4. Encumbered Real Estate.  In PLR 9241064, the IRS addressed the question of the transfer of encumbered real estate to a CLT.  It held that because the transfer was “subject to” debt which was more than five years old on property held at least five years and not assumed by the CLT, no UBI would result from debt-financed income.  It also stated that no self-dealing occurred because the debt was 10 years old and thus came within an exception in IRC Section 4941(d)(2)(A).

C. Bonds/Notes

Bonds and notes that are producing sufficient income to meet the payout requirement are acceptable transfers unless the donor is the maker of the note.  This would likely be self-dealing.

D. Tangibles/Collections

This non-income producing property is an unlikely candidate for a transfer to the CLT (either grantor or nongrantor) unless the grantor understands that the sale of such an asset will cause the recognition of gain by either the trust or the grantor, as the case may be.  If an undivided interest in the item is transferred in satisfaction of the payout requirement, this is deemed to be a sale by the trust and gain will be recognized.

E. Intangibles

1. Partnership Interests and LLC Memberships.  Because these properties are pass-through entities, any income, whether or not distributed, is part of the income of the CLT.  While there is some discussion of using a partnership to control the timing of income in combination with a re-definition of income in the trust agreement, the partnership tax laws cause recognition of income to the partner whether or not the income or gain is distributed, so a clause as is used for deferred annuities alone may not work.  In addition, the nature of the income may be unrelated business income and may limit the trust’s ability to claim the IRC Section 642(c) trust charitable deduction for meeting its payout in accordance with IRC Section 681.  See, though, PLR 9810019, approving a CLAT funded with LP units, where all partnership income was passive income.  Also see PLR 9402026.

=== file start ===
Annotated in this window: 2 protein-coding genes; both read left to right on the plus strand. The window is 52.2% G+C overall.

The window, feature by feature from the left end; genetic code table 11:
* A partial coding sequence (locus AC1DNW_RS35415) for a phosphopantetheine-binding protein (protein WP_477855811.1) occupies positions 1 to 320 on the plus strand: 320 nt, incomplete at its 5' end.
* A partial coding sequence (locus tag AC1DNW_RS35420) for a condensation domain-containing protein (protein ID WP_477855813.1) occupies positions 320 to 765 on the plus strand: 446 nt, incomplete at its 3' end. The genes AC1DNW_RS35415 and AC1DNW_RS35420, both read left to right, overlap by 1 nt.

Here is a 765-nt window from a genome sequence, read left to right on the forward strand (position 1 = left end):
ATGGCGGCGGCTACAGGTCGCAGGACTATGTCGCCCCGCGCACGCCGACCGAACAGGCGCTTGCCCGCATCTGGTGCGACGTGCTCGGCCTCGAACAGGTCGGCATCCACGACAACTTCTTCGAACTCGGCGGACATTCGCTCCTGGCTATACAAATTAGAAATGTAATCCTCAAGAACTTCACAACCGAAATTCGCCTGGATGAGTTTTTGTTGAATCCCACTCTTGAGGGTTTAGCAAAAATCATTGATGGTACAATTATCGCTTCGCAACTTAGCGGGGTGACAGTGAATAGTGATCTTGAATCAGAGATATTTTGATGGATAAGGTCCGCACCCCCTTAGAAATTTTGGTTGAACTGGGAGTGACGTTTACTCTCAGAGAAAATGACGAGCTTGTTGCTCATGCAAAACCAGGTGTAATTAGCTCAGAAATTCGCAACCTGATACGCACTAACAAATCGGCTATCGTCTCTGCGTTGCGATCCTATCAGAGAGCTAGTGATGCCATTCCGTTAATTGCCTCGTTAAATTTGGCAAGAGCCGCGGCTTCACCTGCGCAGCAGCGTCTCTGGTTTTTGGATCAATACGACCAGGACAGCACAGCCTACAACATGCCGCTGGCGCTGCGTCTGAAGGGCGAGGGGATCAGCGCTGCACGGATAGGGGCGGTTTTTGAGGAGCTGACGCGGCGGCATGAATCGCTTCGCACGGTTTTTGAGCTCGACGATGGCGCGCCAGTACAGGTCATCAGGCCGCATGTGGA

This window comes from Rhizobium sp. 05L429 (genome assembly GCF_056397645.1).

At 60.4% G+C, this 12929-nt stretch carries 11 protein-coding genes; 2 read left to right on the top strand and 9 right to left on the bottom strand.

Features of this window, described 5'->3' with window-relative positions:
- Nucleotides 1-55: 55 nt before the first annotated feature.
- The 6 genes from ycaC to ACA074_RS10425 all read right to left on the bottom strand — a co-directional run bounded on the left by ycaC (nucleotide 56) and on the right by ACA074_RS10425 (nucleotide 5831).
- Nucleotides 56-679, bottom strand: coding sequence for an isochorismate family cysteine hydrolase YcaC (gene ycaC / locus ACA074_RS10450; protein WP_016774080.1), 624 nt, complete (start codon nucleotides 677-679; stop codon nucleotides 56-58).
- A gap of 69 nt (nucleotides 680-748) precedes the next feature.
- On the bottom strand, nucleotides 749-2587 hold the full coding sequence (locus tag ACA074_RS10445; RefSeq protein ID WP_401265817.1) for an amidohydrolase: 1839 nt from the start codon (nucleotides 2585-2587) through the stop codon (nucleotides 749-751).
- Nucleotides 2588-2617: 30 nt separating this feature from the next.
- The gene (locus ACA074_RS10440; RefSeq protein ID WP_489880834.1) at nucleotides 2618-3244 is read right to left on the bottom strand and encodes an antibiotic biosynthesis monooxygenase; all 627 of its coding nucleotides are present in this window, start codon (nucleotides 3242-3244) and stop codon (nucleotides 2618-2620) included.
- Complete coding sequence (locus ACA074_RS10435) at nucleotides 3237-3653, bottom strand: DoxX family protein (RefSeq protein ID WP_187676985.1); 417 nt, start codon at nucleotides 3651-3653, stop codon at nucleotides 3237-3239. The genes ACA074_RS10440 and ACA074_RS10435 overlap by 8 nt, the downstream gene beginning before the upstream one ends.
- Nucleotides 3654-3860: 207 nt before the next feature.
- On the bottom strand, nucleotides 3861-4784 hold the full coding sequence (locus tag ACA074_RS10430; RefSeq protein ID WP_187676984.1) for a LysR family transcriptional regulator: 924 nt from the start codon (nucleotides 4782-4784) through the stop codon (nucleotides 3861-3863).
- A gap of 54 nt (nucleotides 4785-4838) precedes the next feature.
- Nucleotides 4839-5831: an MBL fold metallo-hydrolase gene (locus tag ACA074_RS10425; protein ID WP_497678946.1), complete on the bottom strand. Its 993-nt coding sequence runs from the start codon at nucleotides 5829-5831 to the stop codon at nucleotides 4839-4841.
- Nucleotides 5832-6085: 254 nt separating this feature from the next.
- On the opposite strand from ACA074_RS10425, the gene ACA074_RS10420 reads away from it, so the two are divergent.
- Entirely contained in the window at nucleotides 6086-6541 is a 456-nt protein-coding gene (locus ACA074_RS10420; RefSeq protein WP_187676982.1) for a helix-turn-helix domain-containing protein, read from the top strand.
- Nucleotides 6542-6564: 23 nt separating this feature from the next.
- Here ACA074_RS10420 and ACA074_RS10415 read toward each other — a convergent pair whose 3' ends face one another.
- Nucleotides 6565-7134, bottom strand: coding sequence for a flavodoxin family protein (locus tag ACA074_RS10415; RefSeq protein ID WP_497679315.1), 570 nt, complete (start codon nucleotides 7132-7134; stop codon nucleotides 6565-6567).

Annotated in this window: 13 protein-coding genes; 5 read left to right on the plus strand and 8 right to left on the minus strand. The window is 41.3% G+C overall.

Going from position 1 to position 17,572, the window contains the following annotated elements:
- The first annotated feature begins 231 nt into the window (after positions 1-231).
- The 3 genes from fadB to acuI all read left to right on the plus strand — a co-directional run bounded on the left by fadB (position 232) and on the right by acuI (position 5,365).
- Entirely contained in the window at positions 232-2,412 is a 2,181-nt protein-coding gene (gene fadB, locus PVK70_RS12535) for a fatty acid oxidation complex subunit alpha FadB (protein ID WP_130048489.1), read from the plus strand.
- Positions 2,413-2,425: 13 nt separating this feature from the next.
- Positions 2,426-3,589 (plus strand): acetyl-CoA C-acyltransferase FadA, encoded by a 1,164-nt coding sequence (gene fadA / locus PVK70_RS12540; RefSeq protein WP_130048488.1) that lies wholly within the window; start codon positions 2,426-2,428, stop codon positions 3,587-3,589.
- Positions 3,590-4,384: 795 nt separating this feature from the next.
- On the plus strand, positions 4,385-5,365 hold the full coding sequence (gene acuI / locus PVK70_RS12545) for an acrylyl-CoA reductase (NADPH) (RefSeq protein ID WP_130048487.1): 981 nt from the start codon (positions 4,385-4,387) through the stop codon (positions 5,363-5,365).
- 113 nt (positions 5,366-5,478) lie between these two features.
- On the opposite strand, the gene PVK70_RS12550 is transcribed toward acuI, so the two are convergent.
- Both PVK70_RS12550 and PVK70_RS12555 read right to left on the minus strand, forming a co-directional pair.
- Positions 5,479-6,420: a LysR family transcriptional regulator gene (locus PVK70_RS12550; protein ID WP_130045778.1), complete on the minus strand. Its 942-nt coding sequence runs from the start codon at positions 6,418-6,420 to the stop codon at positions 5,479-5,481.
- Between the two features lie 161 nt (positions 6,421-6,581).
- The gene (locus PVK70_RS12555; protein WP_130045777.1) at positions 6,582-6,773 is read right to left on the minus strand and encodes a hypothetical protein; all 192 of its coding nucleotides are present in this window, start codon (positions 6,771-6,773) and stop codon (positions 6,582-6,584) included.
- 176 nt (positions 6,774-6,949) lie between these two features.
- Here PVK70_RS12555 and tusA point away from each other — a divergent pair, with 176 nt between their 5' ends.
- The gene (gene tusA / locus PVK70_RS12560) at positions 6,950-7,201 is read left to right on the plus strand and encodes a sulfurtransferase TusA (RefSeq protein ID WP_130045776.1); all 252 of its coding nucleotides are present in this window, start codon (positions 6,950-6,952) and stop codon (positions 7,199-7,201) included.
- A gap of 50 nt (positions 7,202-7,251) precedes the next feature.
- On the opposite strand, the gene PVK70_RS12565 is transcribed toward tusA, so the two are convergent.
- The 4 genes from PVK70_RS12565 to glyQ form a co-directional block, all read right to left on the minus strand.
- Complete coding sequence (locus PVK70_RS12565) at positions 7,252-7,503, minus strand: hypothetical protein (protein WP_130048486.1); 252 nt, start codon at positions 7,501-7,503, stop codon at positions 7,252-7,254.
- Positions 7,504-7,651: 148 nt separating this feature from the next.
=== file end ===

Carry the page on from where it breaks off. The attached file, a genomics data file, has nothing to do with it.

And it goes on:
2. Life Insurance/Annuities.  The redefinition of income as used in the CRT (an exempt entity) arena to include income earned within a commercial annuity in fiduciary income only when the trustee actually takes a withdrawal of income used to characterize the income received as income that is not available for distribution under state law does not work for nongrantor CLTs.  Because the CLT is a taxable entity, it will be deemed to have income on the annuity under IRC Section 72(u) because it is a nonnatural entity holding the annuity.  Certain types of life insurance may have a different result.

3. Intellectual Property -- Copyrights, Trademarks, Patents.  Intellectual property is an asset capable of being transferred and valued.  This property may also generate sufficient income in the form of royalties to sustain the required payout of a CLT.  Thus, this type of asset should be considered.  However, if the owner of the intellectual property is the transferor, it is not deemed to be a capital asset generating capital gain on its transfer, but rather ordinary income.  If the creator of the asset transfers it, any income tax deduction (grantor trust version) would be necessarily reduced to basis under Section 170(e)(1)(A) (one of the “reduction rules”).

G. Income in Respect of a Decedent

IRD that will be paid out over a number of years after death (such as the remaining years of a 20-year lottery payout) and subject to tax at ordinary income rates could be assigned to a testamentary CLT.  The IRD would be offset by the CLT’s charitable deduction to the extent it were distributed to charity.  Other CLT assets could be held in tax-free investments.

  • 1. The Ann Jackson Family Foundation v. Comm’r, 97 T.C. #35 (1991), 15 F.3d 917 (9th Cir. 1994). See PLR 9633027.
  • 2. PLR 9724005.
  • 3. Revson Estate v. United States, 51 C1. Ct. 362 (1984).
  • 4. Treas. Reg. Section 25.2518-2(e)(1)(i).